Agility dogs wear either a flat collar (no tags) or nothing while they're competing. Many agility dogs wear harnesses as they go into the ring, so easy-on and easy-off is a priority.

When we're going for a walk around the neighborhood it's a different set of "clothes." And another if we're going for a ride to the vet or the office.

Dogs love routine. Having a dress code for each activity does make a difference to your dog. And you can judge your dog's level of interest by the reaction you get when you reach for each "outfit."

Does your dog dress for the occasion?

How many "outfits" are in your dog's collar/harness wardrobe?

See results
This black and white dog (Booker) rolled in the gray dirt. His collar (already removed) and he both needed a good wash.
This black and white dog (Booker) rolled in the gray dirt. His collar (already removed) and he both needed a good wash.

The other one's in the wash

Dogs may not sweat - but their stuff does get grungy! They roll in disgusting-smelling stuff before we can grab them. Their chewy toys get gross and goo all over. They're also not the tidiest eaters in the world. Ever noticed spots on the wall and wondered how a foot-tall dog could manage to spray crumbs four feet high?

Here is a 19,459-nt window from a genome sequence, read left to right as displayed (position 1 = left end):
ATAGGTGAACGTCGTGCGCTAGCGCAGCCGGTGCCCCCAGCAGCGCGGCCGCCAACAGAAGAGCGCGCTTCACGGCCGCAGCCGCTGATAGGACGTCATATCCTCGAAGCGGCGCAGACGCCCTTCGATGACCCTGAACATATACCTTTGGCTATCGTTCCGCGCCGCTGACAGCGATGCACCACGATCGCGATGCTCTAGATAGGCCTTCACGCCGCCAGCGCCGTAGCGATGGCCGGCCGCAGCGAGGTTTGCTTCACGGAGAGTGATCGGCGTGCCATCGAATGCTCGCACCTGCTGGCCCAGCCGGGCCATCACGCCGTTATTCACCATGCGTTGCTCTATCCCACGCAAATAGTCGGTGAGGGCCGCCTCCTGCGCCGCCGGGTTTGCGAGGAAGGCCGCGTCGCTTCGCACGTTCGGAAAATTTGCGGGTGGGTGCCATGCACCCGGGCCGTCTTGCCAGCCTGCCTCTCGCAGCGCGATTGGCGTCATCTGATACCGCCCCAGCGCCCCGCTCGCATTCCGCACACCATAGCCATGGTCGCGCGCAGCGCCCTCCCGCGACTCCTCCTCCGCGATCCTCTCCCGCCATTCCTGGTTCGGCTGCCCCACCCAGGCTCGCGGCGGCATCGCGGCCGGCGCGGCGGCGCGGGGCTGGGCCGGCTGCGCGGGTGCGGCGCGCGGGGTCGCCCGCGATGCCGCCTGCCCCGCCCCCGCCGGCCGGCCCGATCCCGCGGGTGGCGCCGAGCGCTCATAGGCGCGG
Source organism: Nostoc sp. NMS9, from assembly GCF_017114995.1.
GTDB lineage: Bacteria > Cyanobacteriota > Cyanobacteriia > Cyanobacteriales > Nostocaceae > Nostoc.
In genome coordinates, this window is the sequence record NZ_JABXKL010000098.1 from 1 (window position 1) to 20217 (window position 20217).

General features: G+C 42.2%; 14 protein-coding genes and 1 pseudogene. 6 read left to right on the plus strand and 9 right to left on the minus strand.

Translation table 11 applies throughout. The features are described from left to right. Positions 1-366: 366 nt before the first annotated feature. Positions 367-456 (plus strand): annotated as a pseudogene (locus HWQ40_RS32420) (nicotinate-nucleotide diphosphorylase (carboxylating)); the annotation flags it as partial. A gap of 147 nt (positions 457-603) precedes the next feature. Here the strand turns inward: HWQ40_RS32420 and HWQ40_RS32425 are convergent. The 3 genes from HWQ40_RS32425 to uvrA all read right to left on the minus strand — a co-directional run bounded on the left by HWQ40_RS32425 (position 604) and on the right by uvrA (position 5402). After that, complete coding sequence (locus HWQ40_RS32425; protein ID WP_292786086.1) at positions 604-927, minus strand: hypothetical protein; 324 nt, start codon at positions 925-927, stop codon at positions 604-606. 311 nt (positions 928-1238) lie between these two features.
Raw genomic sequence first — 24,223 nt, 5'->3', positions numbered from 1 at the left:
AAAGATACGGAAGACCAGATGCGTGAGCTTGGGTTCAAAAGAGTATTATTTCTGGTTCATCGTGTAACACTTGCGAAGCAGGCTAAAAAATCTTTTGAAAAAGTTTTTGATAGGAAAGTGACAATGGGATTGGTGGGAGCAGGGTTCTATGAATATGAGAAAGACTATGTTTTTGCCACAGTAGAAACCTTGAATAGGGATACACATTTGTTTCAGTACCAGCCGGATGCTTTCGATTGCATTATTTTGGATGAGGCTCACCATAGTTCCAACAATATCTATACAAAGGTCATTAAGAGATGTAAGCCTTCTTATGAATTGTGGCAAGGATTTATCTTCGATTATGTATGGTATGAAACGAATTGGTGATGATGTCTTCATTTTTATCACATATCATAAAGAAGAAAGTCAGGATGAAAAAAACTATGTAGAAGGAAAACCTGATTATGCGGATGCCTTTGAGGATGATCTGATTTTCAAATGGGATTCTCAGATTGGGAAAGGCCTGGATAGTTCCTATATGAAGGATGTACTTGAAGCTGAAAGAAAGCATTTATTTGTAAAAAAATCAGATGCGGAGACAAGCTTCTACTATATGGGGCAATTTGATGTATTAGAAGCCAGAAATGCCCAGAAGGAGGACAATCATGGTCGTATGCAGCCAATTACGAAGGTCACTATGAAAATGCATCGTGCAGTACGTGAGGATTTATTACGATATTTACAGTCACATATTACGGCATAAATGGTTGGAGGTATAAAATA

It's always good to have a back-up harness and/or collar. One could be in the laundry. If you have more than one dog, you've probably broken up a tug-of-war with a leash or collar. Or you've had a single dog chew up a harness your spouse/child/baby sitter left lying around.

If a particular style of harness or collar fits just right, or serves a particular need - buy at least two. Like all fashion industries, harness makers change their lines at least every few years. If your luck is like mine, your favorite product is the one that will be discontinued.

Which collar or harness is right for your dog?

Collar - buckle
adjusts to fit, comes in a wide range of colors, fabrics, and patterns
Pinch buckle can be hard to use
Collar - choke
slip-on style
Can cause damage - not recommended
Collar - martingale
wider profile is good for long-necked, narrow-headed dogs
Can choke if too tight
Harness - step-in
adjusts to fit, doesn't cause choking
If too loose, dogs may slip out
Harness - standard
easy to use, no stress or pressure on the dog's neck
Houdini dogs can back out
Harness - vest style
comfortable, soft style
can be too much coverage
Harness - hook and loop
secure and comfortable
some dogs fear sound of hook-and-loop

Choose the right fit for your dog

When choosing a harness, the most important measurement is your dog's girth, or chest. Measure all the way around the dog, right behind the front legs. For more information about proper sizing and choosing the right harness for your dog, we have an illustrated guide.

There is no standardization of sizes in the pet industry - each product has its own size chart, so an accurate measurement is important.


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    • norlawrence profile image

      Norma Lawrence 20 months ago from California

      Loved your article. It was great. Thanks for the share